"Property must be secured or liberty cannot exist" -John Adams
One of the key principles upon which America was founded is the institution of private property, a fundamental unalienable right. Just like the very concept of individual rights, the protection of private property rights has been eroding for decades under the onslaught of government economic regulation and eminent domain.
But it is with particular sadness that one must view the actions of the families of the heroes of Flight 93. According to this Washington Post article by Dan Eggen:
It has been more than seven years since 20-year-old Deora Bodley and 39 other passengers and crew died in the fiery crash of United Airlines Flight 93, their hijacked plane disintegrating in a grove of hemlock trees outside Shanksville, Pa.
Most of the remains from the tragedy on Sept. 11, 2001, were never recovered, making the bowl-shaped crash site in the western Pennsylvania countryside an unofficial cemetery and, for surviving relatives, sacred ground.
But efforts to buy property for a national Flight 93 memorial have bogged down in federal red tape and a protracted land dispute, angering family members and risking plans to hold a dedication ceremony on the 10th anniversary of the Sept. 11 attacks. The delays have prompted an advocacy group, Families of Flight 93, to ask President Bush to personally intervene during his final weeks in office to allow the federal government to seize the land needed for the memorial and to allocate part of the money for the project. (Emphasis added.)
Negotiations with the landowner, Mike Svonavec of Svonavec Inc. of Somerset, Pa., have not yet yielded an agreement on the land purchase, although negotiations are on-going. According to a statement by Families of Flight 93:
All that we have worked for is endangered. It would be an insult to the memory of the brave souls on Flight 93, as well as to the nation that demanded that their sacrifice be remembered, that inertia prevented us from completing our task.
With all due respect to the families, it would be an insult to the memory of the Flight 93 passengers and crew, to American ideals, and to our Founding Fathers to violate the property rights of a single American in the name of remembrance. The people on that jetliner acted courageously, not selflessly, in attempting to save themselves from certain death by taking on the hijackers. Their actions almost certainly saved countless other lives on the ground. I can offer no greater tribute to these heroes than to honor them for selfishly fighting for their own lives, their own liberty, and the ideals that their own nation stands for. In so doing, they fought for every American.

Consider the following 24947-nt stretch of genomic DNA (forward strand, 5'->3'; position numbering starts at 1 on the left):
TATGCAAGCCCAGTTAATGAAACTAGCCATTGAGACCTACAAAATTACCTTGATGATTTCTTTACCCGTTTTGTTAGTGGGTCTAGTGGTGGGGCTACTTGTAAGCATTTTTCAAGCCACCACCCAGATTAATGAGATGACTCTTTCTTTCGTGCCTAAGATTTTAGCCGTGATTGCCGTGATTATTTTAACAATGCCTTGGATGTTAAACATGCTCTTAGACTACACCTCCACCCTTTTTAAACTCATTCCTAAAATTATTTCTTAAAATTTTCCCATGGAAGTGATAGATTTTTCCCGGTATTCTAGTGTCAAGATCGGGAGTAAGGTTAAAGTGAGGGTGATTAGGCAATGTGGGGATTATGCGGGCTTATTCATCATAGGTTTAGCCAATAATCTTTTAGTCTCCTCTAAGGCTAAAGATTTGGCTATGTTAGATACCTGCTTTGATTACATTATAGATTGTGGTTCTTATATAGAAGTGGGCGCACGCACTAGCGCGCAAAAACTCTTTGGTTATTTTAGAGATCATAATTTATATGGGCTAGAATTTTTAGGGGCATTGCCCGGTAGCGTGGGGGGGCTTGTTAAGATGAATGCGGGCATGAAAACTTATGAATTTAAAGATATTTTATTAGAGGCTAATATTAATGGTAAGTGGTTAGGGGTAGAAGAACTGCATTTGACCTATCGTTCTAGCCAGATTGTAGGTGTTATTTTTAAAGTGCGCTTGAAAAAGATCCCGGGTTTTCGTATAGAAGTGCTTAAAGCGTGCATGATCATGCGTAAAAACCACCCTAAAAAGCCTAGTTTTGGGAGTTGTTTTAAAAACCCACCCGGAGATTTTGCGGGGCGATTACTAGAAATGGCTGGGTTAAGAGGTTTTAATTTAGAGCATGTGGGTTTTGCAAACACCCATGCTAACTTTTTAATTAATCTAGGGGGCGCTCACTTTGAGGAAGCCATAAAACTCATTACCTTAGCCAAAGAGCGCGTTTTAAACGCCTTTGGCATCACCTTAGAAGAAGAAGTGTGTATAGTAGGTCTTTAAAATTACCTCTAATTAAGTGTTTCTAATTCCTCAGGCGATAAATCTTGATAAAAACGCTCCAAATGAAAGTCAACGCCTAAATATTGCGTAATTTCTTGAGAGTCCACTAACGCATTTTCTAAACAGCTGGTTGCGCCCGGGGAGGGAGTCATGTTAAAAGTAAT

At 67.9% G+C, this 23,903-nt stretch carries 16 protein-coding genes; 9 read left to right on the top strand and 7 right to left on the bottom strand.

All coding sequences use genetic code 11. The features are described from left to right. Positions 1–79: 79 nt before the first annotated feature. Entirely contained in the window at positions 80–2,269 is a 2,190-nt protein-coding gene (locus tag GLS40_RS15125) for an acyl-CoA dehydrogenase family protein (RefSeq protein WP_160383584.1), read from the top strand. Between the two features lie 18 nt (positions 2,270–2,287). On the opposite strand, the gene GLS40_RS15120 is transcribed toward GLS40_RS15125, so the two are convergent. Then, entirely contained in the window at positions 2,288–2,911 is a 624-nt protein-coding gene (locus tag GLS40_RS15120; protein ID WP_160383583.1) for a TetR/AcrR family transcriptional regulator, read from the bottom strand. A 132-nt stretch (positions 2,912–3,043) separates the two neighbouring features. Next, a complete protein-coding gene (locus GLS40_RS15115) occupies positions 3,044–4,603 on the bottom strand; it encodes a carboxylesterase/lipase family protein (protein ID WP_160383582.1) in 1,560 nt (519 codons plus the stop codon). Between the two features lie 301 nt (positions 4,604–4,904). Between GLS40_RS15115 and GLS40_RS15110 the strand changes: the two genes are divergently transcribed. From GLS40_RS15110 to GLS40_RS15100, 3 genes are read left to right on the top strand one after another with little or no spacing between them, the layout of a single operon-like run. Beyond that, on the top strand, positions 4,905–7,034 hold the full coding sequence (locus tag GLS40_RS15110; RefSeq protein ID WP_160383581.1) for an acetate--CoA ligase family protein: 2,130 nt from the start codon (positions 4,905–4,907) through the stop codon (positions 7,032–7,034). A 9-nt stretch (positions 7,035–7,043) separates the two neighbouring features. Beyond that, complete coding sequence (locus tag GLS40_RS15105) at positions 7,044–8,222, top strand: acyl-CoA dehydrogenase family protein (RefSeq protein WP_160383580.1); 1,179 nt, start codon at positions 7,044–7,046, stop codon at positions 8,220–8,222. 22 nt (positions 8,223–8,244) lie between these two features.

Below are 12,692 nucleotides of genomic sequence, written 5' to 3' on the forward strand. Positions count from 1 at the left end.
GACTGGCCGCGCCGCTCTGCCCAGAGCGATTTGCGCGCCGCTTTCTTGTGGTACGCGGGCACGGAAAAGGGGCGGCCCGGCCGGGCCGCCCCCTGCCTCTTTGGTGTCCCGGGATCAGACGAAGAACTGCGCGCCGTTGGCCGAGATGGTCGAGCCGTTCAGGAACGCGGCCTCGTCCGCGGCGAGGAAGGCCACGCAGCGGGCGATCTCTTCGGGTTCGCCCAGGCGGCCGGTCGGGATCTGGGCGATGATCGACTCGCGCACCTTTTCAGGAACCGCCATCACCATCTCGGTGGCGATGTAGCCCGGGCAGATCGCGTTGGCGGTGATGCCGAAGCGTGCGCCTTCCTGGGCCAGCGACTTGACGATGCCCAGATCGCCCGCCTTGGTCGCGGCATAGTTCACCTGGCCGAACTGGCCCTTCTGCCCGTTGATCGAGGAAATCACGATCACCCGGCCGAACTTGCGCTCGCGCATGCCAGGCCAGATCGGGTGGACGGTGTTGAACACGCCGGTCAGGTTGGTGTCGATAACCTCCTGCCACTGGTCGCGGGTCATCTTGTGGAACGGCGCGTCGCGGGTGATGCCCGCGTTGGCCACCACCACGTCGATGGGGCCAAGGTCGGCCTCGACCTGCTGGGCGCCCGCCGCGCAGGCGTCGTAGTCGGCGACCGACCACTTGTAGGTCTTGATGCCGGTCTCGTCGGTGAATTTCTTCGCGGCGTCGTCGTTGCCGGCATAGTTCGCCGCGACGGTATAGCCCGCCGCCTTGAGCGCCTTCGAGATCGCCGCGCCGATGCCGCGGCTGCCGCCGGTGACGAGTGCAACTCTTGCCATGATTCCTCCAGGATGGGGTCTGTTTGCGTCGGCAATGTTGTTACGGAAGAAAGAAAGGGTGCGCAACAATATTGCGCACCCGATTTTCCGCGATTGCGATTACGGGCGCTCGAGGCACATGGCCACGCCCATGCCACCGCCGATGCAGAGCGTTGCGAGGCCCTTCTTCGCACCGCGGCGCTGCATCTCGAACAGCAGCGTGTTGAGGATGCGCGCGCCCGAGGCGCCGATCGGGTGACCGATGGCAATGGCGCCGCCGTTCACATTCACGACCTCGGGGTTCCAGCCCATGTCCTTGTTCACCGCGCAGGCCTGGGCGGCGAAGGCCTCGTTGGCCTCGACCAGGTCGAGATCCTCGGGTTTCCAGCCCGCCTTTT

Mr. Svonavec is also acting courageously, albeit on a different level, in not succumbing to what must be enormous pressure to part with his lawfully, rightfully owned land. To fight for one’s property is to fight for one’s life, since one’s property is indispensable to one's life and liberty. Property rights are the means to exercising the right to life. Mr. Svonavec is operating on the same moral premise as the heroes of Flight 93.
The crash site may well be “sacred ground” to the victims’ families, but individual rights are “sacred”, and indispensable, to a civil, benevolent society. Families of Flight 93 claim to speak for “the nation”. But here is at least one American…one member of “the nation”…that they do not speak for. For the sake of the rights of us all, and the memory of the people on that jetliner, I hope that Mr. Svonavec fights to keep his land unless and until a voluntary sale agreement to mutual benefit has been reached.
I know that eminent domain seizures are running rampant in this country, but this particular case is enormously symbolic. I hope that a sale agreement can be reached but, if Mr. Svonavec ultimately decides not to sell his land, for whatever reason, it would be his unalienable…and moral…right. The needed land can then be either leased from Mr. Svonavec or the memorial can be built somewhere else.
That the Flight 93 Memorial to honor the memory of those whom President Bush declared had given America “‘the first victory’ in the war on terrorism” can be built upon land seized by force from an American citizen is to emasculate its very significance.
My sadness is to once again think how far America has strayed from its founding ideals.